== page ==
I don't have your data, so I take the following example from `?adaptive.smooth`

to show you where you can find information you want. Note that though this example is for Gaussian data rather than Poisson data, only the link function is different; all the rest are just standard.

```
x <- 1:1000/1000 # data between [0, 1]
mu <- exp(-400*(x-.6)^2)+5*exp(-500*(x-.75)^2)/3+2*exp(-500*(x-.9)^2)
y <- mu+0.5*rnorm(1000)
b <- gam(y~s(x,bs="ad",k=40,m=5))
```

Now, all information on smooth construction is stored in `b$smooth`

, we take it out:

```
smooth <- b$smooth[[1]] ## extract smooth object for first smooth term
```

**knots:**

`smooth$knots`

gives you location of knots.

```
> smooth$knots
[1] -0.081161 -0.054107 -0.027053 0.000001 0.027055 0.054109 0.081163
[8] 0.108217 0.135271 0.162325 0.189379 0.216433 0.243487 0.270541
[15] 0.297595 0.324649 0.351703 0.378757 0.405811 0.432865 0.459919
[22] 0.486973 0.514027 0.541081 0.568135 0.595189 0.622243 0.649297
[29] 0.676351 0.703405 0.730459 0.757513 0.784567 0.811621 0.838675
[36] 0.865729 0.892783 0.919837 0.946891 0.973945 1.000999 1.028053
[43] 1.055107 1.082161
```

Note, three external knots are placed beyond each side of `[0, 1]`

to construct spline basis.

**basis class**

`attr(smooth, "class")`

tells you the type of spline. As you can read from `?adaptive.smooth`

, for `bs = ad`

, `mgcv`

use P-splines, hence you get "pspline.smooth".

`mgcv`

use 2nd order pspline, you can verify this by checking the difference matrix `smooth$D`

. Below is a snapshot:

```
> smooth$D[1:6,1:6]
[,1] [,2] [,3] [,4] [,5] [,6]
[1,] 1 -2 1 0 0 0
[2,] 0 1 -2 1 0 0
[3,] 0 0 1 -2 1 0
[4,] 0 0 0 1 -2 1
[5,] 0 0 0 0 1 -2
[6,] 0 0 0 0 0 1
```

**coefficients**

You have already known that `b$coefficients`

contain model coefficients:

```
beta <- b$coefficients
```

Note this is a named vector:

```
> beta
(Intercept) s(x).1 s(x).2 s(x).3 s(x).4 s(x).5
0.37792619 -0.33500685 -0.30943814 -0.30908847 -0.31141148 -0.31373448
s(x).6 s(x).7 s(x).8 s(x).9 s(x).10 s(x).11
-0.31605749 -0.31838050 -0.32070350 -0.32302651 -0.32534952 -0.32767252
s(x).12 s(x).13 s(x).14 s(x).15 s(x).16 s(x).17
-0.32999553 -0.33231853 -0.33464154 -0.33696455 -0.33928755 -0.34161055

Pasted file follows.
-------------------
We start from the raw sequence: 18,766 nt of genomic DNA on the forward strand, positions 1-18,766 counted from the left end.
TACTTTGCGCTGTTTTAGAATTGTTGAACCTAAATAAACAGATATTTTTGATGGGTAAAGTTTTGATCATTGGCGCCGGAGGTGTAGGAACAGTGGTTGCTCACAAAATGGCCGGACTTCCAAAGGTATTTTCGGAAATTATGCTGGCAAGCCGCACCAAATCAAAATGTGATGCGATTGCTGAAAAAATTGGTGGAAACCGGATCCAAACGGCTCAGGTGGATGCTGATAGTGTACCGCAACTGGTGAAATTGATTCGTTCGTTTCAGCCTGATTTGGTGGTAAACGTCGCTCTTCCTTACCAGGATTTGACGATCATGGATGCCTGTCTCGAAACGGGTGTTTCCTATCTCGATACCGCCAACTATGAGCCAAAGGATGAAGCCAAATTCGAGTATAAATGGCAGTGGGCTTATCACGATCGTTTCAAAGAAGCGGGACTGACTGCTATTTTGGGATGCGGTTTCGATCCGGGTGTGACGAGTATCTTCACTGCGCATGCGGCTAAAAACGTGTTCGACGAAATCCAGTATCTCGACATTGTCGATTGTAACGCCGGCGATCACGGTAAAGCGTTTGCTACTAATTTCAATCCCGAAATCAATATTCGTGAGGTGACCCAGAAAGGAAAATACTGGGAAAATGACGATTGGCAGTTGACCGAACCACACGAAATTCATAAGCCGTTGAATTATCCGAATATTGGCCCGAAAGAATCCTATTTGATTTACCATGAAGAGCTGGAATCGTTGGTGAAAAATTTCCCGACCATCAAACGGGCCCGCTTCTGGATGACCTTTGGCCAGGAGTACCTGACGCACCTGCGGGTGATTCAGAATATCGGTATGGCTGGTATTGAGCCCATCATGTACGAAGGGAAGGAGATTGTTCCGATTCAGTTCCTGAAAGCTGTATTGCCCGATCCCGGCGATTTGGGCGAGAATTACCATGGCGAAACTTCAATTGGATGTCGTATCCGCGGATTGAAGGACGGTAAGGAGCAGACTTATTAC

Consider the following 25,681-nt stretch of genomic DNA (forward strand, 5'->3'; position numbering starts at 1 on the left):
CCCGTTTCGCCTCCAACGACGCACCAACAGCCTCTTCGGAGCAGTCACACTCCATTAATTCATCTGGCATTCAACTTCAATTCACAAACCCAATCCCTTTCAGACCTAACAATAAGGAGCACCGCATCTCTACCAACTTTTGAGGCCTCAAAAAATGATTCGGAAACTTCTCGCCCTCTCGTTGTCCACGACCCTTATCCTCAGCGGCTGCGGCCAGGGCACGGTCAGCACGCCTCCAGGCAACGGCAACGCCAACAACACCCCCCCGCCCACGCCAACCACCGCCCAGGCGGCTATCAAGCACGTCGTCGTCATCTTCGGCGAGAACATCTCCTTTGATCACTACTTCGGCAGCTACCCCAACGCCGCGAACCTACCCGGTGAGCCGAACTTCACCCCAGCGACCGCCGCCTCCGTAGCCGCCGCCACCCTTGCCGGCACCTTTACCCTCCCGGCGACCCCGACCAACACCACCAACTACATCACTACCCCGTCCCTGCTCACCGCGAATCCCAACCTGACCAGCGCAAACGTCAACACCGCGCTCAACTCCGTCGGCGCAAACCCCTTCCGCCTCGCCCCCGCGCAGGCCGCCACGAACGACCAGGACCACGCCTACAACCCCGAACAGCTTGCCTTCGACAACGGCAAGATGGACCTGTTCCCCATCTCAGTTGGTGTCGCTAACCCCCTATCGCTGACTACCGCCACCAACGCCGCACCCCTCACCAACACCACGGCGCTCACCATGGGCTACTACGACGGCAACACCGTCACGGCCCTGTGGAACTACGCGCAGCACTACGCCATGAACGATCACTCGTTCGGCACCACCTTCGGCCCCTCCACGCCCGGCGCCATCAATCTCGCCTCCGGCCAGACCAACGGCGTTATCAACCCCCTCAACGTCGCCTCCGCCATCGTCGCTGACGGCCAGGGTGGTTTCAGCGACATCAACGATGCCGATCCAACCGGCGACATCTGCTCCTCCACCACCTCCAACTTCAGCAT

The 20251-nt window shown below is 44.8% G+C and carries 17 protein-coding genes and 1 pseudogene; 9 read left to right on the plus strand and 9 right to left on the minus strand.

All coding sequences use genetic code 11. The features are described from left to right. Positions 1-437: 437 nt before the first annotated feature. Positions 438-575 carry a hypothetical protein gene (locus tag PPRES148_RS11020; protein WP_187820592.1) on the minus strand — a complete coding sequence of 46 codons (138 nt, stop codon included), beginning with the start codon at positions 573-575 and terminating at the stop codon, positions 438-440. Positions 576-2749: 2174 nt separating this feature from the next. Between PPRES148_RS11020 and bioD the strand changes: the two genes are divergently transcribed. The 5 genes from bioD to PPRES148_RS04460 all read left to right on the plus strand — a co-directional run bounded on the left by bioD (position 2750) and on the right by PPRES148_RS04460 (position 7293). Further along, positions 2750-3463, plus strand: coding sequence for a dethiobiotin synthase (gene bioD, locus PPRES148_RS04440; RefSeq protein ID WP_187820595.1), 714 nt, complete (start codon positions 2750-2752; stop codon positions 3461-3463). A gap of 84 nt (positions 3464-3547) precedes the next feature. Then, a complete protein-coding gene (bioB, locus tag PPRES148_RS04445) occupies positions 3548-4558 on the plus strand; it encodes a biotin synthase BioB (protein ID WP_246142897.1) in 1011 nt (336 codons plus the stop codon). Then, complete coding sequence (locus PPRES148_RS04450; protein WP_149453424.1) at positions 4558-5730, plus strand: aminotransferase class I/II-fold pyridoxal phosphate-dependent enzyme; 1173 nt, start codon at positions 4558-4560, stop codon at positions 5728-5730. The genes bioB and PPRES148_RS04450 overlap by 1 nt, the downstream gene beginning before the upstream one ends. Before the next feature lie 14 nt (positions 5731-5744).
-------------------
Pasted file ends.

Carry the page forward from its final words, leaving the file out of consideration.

s(x).18 s(x).19 s(x).20 s(x).21 s(x).22 s(x).23
-0.34393354 -0.34625650 -0.34857906 -0.05057041 0.48319491 0.77251118
s(x).24 s(x).25 s(x).26 s(x).27 s(x).28 s(x).29
0.49825345 0.09540020 -0.18950763 0.16117012 1.10141701 1.31089436
s(x).30 s(x).31 s(x).32 s(x).33 s(x).34 s(x).35
0.62742937 -0.23435309 -0.19127140 0.79615752 1.85600016 1.55794576
s(x).36 s(x).37 s(x).38 s(x).39
0.40890236 -0.20731309 -0.47246357 -0.44855437
```

**basis matrix / model matrix / linear predictor matrix (lpmatrix)**

You can get model matrix from:

```
mat <- predict.gam(b, type = "lpmatrix")
```

This is an `n-by-p`

matrix, where `n`

is the number of observations, and `p`

is the number of coefficients. This matrix has column name:

```
> head(mat[,1:5])
(Intercept) s(x).1 s(x).2 s(x).3 s(x).4
1 1 0.6465774 0.1490613 -0.03843899 -0.03844738
2 1 0.6437580 0.1715691 -0.03612433 -0.03619157
3 1 0.6384074 0.1949416 -0.03391686 -0.03414389
4 1 0.6306815 0.2190356 -0.03175713 -0.03229541
5 1 0.6207361 0.2437083 -0.02958570 -0.03063719
6 1 0.6087272 0.2688168 -0.02734314 -0.02916029
```

The first column is all 1, giving intercept. While `s(x).1`

suggests the first basis function for `s(x)`

. If you want to view what individual basis function look like, you can plot a column of `mat`

against your variable. For example:

```
plot(x, mat[, "s(x).20"], type = "l", main = "20th basis")
```

**linear predictor**

If you want to manually construct the fit, you can do:

```
pred.linear <- mat %*% beta
```

Note that this is exactly what you can get from `b$linear.predictors`

or

```
predict.gam(b, type = "link")
```

**response / fitted values**

For non-Gaussian data, if you want to get response variable, you can apply inverse link function to linear predictor to map back to original scale.

Family information are stored in `gamObject$family`

, and `gamObject$family$linkinv`

is the inverse link function. The above example will certain gives you identity link, but for your fitted object `x.gam`

, you can do:

```
x.gam$family$linkinv(x.gam$linear.predictors)
```

Note this is the same to `x.gam$fitted`

, or

```
predict.gam(x.gam, type = "response").
```

**Other links**

I have just realized that there were quite a lot of similar questions before.

- This answer by Gavin Simpson is great, for
`predict.gam( , type = 'lpmatrix')`

.
- This answer is about
`predict.gam(, type = 'terms')`

.

But anyway, the best reference is always `?predict.gam`

, which includes extensive examples.